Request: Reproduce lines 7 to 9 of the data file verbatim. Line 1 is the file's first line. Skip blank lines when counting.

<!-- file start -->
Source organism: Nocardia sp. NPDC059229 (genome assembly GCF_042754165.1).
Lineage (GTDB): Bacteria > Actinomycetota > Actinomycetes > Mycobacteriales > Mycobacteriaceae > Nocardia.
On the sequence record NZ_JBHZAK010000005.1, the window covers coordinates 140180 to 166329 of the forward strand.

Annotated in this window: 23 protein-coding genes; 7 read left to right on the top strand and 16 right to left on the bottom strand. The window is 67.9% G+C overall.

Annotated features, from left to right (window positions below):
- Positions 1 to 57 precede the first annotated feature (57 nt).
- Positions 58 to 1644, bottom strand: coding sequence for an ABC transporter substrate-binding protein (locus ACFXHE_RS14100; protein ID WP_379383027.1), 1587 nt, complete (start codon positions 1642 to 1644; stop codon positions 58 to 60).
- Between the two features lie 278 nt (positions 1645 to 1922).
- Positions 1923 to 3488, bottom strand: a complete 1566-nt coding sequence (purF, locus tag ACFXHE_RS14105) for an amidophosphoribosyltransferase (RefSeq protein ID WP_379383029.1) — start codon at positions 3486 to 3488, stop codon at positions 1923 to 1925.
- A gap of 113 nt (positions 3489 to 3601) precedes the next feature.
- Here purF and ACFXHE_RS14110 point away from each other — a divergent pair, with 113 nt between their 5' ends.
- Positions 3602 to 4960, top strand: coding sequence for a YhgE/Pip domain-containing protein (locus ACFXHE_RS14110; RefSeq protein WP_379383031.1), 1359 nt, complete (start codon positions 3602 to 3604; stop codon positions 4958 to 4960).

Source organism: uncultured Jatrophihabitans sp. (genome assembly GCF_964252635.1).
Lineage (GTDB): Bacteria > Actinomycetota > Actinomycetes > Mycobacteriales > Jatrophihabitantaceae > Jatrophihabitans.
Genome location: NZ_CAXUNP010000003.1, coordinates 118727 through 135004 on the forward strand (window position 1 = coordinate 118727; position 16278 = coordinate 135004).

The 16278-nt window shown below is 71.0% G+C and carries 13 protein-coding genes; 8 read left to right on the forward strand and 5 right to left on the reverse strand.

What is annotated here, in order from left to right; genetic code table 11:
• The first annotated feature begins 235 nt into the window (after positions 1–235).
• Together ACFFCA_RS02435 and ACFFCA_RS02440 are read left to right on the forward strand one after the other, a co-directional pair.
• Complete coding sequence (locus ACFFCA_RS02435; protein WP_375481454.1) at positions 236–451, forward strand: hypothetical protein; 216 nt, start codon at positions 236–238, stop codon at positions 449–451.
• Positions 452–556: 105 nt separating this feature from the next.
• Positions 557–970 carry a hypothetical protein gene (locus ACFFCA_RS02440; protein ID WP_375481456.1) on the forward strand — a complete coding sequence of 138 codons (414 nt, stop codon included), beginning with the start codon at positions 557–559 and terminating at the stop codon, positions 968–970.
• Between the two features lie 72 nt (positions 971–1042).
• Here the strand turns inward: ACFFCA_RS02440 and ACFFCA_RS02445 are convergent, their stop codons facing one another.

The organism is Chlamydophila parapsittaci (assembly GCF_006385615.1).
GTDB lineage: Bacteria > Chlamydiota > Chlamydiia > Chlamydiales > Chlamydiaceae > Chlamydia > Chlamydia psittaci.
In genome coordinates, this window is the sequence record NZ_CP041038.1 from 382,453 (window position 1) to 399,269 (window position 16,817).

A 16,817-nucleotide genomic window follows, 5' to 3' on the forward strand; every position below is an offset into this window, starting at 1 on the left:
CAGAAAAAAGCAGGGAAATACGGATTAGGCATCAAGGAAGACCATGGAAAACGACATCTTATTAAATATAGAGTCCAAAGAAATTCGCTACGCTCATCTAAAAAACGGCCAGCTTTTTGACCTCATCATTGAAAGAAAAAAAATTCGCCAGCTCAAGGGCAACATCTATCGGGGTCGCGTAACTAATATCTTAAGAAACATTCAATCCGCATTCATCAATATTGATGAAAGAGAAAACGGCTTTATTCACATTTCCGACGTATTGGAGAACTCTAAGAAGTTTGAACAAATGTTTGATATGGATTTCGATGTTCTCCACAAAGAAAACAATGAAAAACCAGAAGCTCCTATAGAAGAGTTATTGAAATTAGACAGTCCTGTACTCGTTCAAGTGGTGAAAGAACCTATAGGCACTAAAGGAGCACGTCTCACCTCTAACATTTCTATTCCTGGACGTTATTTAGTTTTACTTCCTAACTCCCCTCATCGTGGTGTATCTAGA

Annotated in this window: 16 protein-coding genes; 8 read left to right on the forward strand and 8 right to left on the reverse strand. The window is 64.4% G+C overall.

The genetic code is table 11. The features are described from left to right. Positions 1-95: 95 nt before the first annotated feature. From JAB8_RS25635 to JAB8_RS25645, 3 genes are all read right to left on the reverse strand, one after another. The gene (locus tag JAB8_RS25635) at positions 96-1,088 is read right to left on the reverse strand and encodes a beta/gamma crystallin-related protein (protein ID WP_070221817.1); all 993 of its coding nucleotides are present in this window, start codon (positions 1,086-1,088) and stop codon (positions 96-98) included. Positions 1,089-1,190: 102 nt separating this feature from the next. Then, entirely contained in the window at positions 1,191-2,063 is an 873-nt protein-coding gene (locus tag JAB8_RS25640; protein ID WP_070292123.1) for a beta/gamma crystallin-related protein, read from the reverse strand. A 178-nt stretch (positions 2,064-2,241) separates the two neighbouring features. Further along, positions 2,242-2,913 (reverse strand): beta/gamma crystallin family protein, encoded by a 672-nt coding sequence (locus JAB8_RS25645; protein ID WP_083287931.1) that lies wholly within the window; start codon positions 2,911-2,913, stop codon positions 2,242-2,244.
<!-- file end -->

- Positions 58 to 1644, bottom strand: coding sequence for an ABC transporter substrate-binding protein (locus ACFXHE_RS14100; protein ID WP_379383027.1), 1587 nt, complete (start codon positions 1642 to 1644; stop codon positions 58 to 60).
- Between the two features lie 278 nt (positions 1645 to 1922).
- Positions 1923 to 3488, bottom strand: a complete 1566-nt coding sequence (purF, locus tag ACFXHE_RS14105) for an amidophosphoribosyltransferase (RefSeq protein ID WP_379383029.1) — start codon at positions 3486 to 3488, stop codon at positions 1923 to 1925.